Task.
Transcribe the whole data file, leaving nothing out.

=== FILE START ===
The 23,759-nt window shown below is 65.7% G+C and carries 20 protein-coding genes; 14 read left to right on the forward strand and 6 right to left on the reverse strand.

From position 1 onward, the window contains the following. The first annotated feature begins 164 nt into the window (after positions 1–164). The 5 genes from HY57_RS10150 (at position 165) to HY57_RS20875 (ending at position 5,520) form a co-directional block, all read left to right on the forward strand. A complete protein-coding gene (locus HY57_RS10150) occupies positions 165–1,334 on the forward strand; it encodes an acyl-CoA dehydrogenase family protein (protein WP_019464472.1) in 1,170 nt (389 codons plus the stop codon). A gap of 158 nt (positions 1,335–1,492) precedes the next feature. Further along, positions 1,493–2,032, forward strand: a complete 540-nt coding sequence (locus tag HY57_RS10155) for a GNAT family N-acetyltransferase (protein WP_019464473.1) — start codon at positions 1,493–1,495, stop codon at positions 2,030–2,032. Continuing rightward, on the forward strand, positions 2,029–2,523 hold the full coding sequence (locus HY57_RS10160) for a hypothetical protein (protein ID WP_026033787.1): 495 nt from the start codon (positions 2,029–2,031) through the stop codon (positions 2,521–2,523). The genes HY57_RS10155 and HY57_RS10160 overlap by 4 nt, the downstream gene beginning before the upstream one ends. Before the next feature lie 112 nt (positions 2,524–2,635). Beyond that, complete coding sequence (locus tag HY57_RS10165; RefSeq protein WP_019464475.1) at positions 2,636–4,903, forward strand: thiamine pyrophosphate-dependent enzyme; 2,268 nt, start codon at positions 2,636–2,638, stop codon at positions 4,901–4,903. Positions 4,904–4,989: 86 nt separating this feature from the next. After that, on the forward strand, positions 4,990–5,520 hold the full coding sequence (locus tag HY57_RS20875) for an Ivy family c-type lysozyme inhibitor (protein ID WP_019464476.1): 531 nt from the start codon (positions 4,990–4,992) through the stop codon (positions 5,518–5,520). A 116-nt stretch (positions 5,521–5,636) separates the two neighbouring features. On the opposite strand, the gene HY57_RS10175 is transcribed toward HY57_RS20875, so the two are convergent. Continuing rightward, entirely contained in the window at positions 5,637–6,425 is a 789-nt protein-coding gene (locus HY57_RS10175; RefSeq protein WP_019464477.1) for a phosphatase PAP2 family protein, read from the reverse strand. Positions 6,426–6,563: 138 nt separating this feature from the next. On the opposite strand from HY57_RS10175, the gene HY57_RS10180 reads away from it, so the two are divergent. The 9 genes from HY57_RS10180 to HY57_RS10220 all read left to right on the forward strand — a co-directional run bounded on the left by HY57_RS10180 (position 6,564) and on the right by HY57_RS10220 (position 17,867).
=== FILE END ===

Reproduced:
The 23,759-nt window shown below is 65.7% G+C and carries 20 protein-coding genes; 14 read left to right on the forward strand and 6 right to left on the reverse strand.

From position 1 onward, the window contains the following. The first annotated feature begins 164 nt into the window (after positions 1–164). The 5 genes from HY57_RS10150 (at position 165) to HY57_RS20875 (ending at position 5,520) form a co-directional block, all read left to right on the forward strand. A complete protein-coding gene (locus HY57_RS10150) occupies positions 165–1,334 on the forward strand; it encodes an acyl-CoA dehydrogenase family protein (protein WP_019464472.1) in 1,170 nt (389 codons plus the stop codon). A gap of 158 nt (positions 1,335–1,492) precedes the next feature. Further along, positions 1,493–2,032, forward strand: a complete 540-nt coding sequence (locus tag HY57_RS10155) for a GNAT family N-acetyltransferase (protein WP_019464473.1) — start codon at positions 1,493–1,495, stop codon at positions 2,030–2,032. Continuing rightward, on the forward strand, positions 2,029–2,523 hold the full coding sequence (locus HY57_RS10160) for a hypothetical protein (protein ID WP_026033787.1): 495 nt from the start codon (positions 2,029–2,031) through the stop codon (positions 2,521–2,523). The genes HY57_RS10155 and HY57_RS10160 overlap by 4 nt, the downstream gene beginning before the upstream one ends. Before the next feature lie 112 nt (positions 2,524–2,635). Beyond that, complete coding sequence (locus tag HY57_RS10165; RefSeq protein WP_019464475.1) at positions 2,636–4,903, forward strand: thiamine pyrophosphate-dependent enzyme; 2,268 nt, start codon at positions 2,636–2,638, stop codon at positions 4,901–4,903. Positions 4,904–4,989: 86 nt separating this feature from the next. After that, on the forward strand, positions 4,990–5,520 hold the full coding sequence (locus tag HY57_RS20875) for an Ivy family c-type lysozyme inhibitor (protein ID WP_019464476.1): 531 nt from the start codon (positions 4,990–4,992) through the stop codon (positions 5,518–5,520). A 116-nt stretch (positions 5,521–5,636) separates the two neighbouring features. On the opposite strand, the gene HY57_RS10175 is transcribed toward HY57_RS20875, so the two are convergent. Continuing rightward, entirely contained in the window at positions 5,637–6,425 is a 789-nt protein-coding gene (locus HY57_RS10175; RefSeq protein WP_019464477.1) for a phosphatase PAP2 family protein, read from the reverse strand. Positions 6,426–6,563: 138 nt separating this feature from the next. On the opposite strand from HY57_RS10175, the gene HY57_RS10180 reads away from it, so the two are divergent. The 9 genes from HY57_RS10180 to HY57_RS10220 all read left to right on the forward strand — a co-directional run bounded on the left by HY57_RS10180 (position 6,564) and on the right by HY57_RS10220 (position 17,867).